Someone recently offered their gratitude to me by saying, “Thank you, Linda.” I didn’t correct her. I had been introduced to her in a group setting just that day to help with a project. I knew she had met a number of different people who came for the same purpose. It was improbable that our lives would overlap again so correcting her took more energy than it was worth. Sometimes a mistaken name is not such a big deal. But when someone who should know better calls you by the wrong name, it matters! Or, we’ve had that experience when someone greets us by name and we have no idea who they are! We madly rifle through the files in our brain to remember how we know them and who they are. They hold some sort of power over us when they know our name and we haven’t a clue as to who they are.
When God urges Moses to go before Pharaoh, the ruler of the land, and ask for his people to be liberated, Moses understandably doubts the success of this request. He asks a reasonable question: who should I say has sent me with this preposterous proposal? But God doesn’t give him the answer he had hoped for. God is elusive and refuses to be boxed in. The name given to Moses is vague but conveys power: “I am who I am!” Yahweh can also translate as “I will be who I will be.” In other words, you will never be able to box Me in or have power over Me by possessing my name. So the Jews stuck with this name-unlike-any-other for their God. The second commandment underscores the hallowed nature of this Divine Handle: “You shall not take the LORD’s name in vain.” Names matter.
We started off our Roots tour not because of genetics but because of a name: Maria. As a child I was enchanted by the movie, The Sound of Music. Fraulein Maria’s character won me over and I filed her name away in my heart. Years later Garrett and I gave that name to our youngest child. She has derived part of her identity through the movie. So our first morning in Salzburg we took a four-hour long tour that traced the important places where the movie was shot. The city is so culturally rich that the crew had many beautiful and authentic backdrops from which to draw. The Nonnberg Abbey where the real Maria entered as a novice is situated in the hills of the city just below the Hohensalzburg Fortress that dates back to 1077. The gazebo was moved to the grounds of Hellbrun Castle where it is protected from overly zealous fans who imitate the dance scene from the movie! (One 82 year old woman frolicked happily from bench to bench until she fell and broke one of the glass panels! Now it remains locked…) From across the lake we saw the mansion where many of the outdoor scenes were shot. This is where Maria and the children fell out of the boat in front of a dismayed Captain VonTrapp. The Mirabell Palace Gardens in the center of the Old City offered a vine-covered archway, stairways with wrought-iron gates and stately fountains that are still attracting visitors today.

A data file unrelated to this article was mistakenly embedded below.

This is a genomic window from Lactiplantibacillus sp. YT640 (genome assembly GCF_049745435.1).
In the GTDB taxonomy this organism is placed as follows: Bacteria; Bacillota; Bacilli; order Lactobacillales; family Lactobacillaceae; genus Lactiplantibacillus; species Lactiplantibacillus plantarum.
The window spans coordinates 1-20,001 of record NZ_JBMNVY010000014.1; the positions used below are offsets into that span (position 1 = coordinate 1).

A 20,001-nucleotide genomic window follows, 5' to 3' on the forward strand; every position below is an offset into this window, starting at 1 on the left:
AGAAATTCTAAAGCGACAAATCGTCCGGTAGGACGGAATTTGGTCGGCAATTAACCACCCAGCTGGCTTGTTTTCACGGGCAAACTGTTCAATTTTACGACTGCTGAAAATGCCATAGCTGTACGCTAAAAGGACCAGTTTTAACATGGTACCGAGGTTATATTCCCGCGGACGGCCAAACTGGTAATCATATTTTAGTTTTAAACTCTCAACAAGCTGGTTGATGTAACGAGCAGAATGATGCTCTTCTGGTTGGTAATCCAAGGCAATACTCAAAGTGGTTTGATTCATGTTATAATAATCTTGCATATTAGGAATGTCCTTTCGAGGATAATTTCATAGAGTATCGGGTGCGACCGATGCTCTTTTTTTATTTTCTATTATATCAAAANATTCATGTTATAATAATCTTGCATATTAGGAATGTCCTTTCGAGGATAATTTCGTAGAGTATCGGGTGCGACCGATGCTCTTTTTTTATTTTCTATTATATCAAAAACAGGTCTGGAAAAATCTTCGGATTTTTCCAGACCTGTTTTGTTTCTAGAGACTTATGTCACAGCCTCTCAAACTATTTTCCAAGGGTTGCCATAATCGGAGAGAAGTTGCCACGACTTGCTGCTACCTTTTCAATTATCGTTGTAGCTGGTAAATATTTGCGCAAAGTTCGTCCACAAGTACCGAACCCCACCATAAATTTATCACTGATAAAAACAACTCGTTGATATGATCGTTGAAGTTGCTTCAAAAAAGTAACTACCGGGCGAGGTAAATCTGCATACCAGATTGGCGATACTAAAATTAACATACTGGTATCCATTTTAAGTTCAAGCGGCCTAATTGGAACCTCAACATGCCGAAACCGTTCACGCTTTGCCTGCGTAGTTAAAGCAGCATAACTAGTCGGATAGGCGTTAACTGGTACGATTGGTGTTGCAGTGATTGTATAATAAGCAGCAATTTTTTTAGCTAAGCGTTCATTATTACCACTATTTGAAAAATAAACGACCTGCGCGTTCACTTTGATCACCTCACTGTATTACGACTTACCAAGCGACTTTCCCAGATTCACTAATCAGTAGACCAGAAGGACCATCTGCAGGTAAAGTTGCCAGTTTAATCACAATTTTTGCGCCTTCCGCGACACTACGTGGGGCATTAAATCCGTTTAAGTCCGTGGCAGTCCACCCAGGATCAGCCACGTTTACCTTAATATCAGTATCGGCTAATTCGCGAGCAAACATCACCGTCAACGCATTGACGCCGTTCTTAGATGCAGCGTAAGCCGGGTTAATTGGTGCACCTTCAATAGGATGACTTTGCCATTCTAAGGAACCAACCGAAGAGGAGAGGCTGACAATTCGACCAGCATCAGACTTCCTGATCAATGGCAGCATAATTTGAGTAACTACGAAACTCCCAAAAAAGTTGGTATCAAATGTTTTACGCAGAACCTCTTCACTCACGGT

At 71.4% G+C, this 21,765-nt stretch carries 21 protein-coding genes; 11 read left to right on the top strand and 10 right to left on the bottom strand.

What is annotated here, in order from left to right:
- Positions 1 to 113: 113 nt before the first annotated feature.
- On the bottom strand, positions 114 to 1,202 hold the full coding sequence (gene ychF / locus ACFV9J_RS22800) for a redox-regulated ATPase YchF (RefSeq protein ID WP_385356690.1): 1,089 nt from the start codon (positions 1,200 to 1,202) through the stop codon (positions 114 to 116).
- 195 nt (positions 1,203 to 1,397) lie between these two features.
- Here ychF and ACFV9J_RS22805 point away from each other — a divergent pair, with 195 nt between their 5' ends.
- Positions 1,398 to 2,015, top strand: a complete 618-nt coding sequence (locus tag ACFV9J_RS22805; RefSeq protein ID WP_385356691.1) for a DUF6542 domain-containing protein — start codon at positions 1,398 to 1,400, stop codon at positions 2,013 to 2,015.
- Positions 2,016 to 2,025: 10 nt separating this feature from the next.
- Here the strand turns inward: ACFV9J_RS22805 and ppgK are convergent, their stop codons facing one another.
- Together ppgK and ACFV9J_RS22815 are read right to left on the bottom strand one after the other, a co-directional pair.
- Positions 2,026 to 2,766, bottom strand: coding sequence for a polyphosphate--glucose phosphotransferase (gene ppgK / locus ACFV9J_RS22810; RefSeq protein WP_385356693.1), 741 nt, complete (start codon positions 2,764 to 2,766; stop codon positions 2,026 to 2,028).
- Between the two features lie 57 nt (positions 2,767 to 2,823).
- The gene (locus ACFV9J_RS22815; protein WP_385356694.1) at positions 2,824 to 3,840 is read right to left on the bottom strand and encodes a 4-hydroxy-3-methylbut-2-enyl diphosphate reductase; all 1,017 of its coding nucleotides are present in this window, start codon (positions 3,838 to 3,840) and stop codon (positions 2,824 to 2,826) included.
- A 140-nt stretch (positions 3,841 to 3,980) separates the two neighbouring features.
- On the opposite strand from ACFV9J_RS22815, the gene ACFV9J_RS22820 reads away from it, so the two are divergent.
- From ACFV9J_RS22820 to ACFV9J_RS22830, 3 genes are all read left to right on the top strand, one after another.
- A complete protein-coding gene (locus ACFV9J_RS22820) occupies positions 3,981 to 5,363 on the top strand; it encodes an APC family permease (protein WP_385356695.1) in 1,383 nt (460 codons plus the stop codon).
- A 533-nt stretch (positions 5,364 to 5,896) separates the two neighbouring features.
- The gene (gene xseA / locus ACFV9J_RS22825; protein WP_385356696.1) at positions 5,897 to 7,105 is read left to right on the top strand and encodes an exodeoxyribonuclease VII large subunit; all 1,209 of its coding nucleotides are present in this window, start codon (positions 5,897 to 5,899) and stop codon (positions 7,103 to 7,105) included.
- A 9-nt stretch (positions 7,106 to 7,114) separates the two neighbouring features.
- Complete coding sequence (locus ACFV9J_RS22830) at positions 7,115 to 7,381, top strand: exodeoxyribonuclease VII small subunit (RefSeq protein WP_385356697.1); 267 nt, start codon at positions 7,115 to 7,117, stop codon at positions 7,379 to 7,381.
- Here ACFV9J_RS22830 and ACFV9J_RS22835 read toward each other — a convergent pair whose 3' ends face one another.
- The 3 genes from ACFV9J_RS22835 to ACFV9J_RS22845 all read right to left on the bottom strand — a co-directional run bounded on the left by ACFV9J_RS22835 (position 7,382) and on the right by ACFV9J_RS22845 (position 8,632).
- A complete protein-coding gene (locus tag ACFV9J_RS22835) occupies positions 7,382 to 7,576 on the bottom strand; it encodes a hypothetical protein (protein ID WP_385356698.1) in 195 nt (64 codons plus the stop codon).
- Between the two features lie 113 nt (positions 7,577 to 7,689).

Movie fans hailing from at least a dozen countries filled our bus. Our guide said that every country knows and loves this movie except for Austria. With our varied accents we sang along to the show tunes as we drove through breath-taking alps. We stopped at the small town where the wedding scene took place. Maria Augusta Trapp wrote her story originally as a book which first became a Broadway play before it was made into a movie in 1965. Garrett hunted down a copy of the book on eBay which he gave me as a gift. Maria Trapp and nine of the children signed this copy years ago in their home state of Vermont. Liberties were taken in the transmission of book to movie. There wasn’t a Baroness who fought for the heart of the Captain against this pure-hearted nun. Julie Andrews was a relatively unknown actress in 1965 so they added the love interest of the Baroness so as to include in the cast a name that would draw crowds: Eleanor Parker. A leading lady in the 40’s and 50’s, the director, Robert Wise, knew that she would add to the film’s success. How interesting that Julie Andrews would end up being the more lasting name in Hollywood because of this timeless classic of a movie. Names matter!
So my Maria has experienced a bit of her roots in Austria! We agreed that we would gladly return to Salzburg for a longer visit. The beauty and romance of the city and surrounding Alps is indescribable! Perhaps it’s a city calling out your name?
4 replies on “What’s in a Name?”
Hi Laurie. Sounds like a fabulous trip. My daughters went with my parents to Austria a few years ago and loved it!! I hope you have a great trip. It will be fun to follow for those of us stateside!
Speaking of names, I’ll sign with my 3 last names!!
Lisa Threewitt Potapenko Reid
Hi Lisa, thanks for identifying yourself! Nice to have a Lombardian following our excitement! It’s been awhile! Hope you and your family are well😊
I love the story of the Trapp Family Singers! They have another book, “Around the Year with the Trapp Family” which follows some of the family’s liturgical year traditions. Out of print and very expensive but really lovely.
I didn’t realize that. Thanks!